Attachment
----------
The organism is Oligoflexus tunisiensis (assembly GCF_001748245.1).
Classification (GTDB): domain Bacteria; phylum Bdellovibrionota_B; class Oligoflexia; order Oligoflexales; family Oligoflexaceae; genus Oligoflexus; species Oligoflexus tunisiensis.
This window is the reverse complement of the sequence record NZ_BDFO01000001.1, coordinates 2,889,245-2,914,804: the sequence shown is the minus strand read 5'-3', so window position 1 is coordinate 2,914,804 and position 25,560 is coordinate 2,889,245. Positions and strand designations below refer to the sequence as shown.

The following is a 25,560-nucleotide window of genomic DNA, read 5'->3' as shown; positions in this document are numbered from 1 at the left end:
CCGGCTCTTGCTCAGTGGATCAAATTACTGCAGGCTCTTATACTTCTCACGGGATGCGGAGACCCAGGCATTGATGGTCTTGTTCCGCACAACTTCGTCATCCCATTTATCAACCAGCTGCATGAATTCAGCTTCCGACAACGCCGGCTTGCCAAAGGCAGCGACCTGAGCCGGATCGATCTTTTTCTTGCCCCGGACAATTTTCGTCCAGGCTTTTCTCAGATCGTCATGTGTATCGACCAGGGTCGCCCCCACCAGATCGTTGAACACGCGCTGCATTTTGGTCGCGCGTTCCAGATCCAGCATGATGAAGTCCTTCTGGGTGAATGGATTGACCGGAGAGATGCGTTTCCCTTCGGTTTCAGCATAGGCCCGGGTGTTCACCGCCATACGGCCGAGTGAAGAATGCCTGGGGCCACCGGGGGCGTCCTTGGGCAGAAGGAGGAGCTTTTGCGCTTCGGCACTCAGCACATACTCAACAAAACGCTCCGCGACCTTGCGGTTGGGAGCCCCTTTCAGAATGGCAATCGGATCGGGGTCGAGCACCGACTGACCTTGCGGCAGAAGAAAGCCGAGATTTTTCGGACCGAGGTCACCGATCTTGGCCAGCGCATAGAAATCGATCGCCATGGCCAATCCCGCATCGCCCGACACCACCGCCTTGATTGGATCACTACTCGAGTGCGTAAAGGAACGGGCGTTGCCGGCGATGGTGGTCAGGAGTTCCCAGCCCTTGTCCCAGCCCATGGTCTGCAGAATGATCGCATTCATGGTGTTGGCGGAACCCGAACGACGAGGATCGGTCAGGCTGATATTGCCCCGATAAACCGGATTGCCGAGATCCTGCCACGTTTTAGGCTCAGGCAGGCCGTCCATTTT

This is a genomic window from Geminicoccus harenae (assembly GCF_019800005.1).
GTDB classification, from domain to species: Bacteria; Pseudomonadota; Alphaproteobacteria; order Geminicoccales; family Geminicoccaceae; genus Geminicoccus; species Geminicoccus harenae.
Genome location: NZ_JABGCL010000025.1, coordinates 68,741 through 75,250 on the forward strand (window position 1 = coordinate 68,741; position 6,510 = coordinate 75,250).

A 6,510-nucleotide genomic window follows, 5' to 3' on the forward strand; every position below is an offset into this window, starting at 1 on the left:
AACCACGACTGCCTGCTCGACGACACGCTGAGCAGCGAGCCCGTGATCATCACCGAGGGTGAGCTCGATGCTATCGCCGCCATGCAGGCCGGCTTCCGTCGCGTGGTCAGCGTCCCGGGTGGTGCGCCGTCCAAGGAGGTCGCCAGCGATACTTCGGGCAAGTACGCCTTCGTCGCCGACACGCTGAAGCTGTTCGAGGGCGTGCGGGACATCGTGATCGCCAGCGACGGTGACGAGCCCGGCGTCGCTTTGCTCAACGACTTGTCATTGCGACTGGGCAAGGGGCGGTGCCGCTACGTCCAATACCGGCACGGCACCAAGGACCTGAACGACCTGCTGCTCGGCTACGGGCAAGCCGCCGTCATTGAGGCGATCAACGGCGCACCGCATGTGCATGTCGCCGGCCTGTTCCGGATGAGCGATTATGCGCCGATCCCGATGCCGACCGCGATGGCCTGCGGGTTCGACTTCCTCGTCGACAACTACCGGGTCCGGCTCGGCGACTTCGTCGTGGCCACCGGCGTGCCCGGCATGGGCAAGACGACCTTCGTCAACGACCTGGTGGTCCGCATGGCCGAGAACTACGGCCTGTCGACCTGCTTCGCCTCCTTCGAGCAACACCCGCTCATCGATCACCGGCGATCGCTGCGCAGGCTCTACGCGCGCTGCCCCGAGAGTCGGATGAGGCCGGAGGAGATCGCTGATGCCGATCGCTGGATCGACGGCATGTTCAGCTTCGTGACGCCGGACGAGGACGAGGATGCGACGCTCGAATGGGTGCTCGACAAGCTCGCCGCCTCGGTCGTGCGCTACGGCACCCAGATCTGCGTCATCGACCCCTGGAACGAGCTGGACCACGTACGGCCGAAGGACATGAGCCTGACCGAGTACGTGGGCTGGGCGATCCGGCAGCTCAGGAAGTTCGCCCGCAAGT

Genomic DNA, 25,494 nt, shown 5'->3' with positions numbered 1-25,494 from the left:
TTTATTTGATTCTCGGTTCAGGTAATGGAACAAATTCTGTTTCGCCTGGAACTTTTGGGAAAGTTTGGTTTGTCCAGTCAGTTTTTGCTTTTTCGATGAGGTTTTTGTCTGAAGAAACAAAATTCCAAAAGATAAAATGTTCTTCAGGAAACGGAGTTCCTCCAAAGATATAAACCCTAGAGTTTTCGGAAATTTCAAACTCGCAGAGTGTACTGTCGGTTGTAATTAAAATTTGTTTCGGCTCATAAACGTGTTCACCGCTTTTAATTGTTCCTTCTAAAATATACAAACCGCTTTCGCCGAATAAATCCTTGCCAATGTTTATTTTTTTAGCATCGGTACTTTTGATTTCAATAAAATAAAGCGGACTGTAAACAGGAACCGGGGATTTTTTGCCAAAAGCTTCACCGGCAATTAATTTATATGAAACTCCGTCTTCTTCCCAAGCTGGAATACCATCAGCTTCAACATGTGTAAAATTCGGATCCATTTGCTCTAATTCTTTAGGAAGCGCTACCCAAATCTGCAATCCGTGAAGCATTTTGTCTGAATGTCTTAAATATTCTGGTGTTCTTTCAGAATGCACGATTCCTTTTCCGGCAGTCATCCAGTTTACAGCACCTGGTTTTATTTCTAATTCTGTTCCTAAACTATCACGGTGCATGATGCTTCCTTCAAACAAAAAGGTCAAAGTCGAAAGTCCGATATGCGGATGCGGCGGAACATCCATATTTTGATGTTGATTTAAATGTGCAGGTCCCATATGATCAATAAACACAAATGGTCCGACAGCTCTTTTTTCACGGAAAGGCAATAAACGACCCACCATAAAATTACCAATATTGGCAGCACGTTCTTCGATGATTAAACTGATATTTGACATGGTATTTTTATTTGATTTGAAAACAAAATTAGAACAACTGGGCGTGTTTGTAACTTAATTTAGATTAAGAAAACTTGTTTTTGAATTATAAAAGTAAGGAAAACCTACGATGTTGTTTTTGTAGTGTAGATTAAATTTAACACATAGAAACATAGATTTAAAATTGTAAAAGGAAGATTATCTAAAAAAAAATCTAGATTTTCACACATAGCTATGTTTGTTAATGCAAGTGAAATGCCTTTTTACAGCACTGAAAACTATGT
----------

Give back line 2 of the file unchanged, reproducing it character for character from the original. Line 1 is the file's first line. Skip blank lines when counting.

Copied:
Classification (GTDB): domain Bacteria; phylum Bdellovibrionota_B; class Oligoflexia; order Oligoflexales; family Oligoflexaceae; genus Oligoflexus; species Oligoflexus tunisiensis.